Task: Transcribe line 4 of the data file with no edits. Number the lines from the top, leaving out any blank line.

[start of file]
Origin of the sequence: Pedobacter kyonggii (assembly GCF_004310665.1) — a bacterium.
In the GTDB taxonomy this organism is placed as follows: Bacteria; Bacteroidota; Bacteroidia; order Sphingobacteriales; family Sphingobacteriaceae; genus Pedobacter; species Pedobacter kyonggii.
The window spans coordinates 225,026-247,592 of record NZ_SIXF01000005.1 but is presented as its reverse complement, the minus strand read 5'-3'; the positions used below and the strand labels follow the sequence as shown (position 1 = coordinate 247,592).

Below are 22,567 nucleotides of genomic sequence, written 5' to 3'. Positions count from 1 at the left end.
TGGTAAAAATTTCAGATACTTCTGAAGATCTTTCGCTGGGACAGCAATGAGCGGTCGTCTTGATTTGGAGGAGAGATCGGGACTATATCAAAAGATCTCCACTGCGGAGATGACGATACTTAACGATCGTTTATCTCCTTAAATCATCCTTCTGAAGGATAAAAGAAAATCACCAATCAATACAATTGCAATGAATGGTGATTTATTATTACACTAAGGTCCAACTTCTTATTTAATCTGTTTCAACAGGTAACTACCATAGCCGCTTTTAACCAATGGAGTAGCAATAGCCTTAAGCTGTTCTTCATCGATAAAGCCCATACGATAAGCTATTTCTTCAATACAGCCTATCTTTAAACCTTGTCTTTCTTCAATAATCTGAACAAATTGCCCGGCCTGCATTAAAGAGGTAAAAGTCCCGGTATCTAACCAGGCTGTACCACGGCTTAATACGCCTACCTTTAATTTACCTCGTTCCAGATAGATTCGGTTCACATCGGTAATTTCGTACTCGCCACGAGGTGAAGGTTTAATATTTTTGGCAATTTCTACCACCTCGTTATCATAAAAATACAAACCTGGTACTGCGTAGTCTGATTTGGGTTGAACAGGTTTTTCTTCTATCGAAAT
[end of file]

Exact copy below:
Below are 22,567 nucleotides of genomic sequence, written 5' to 3'. Positions count from 1 at the left end.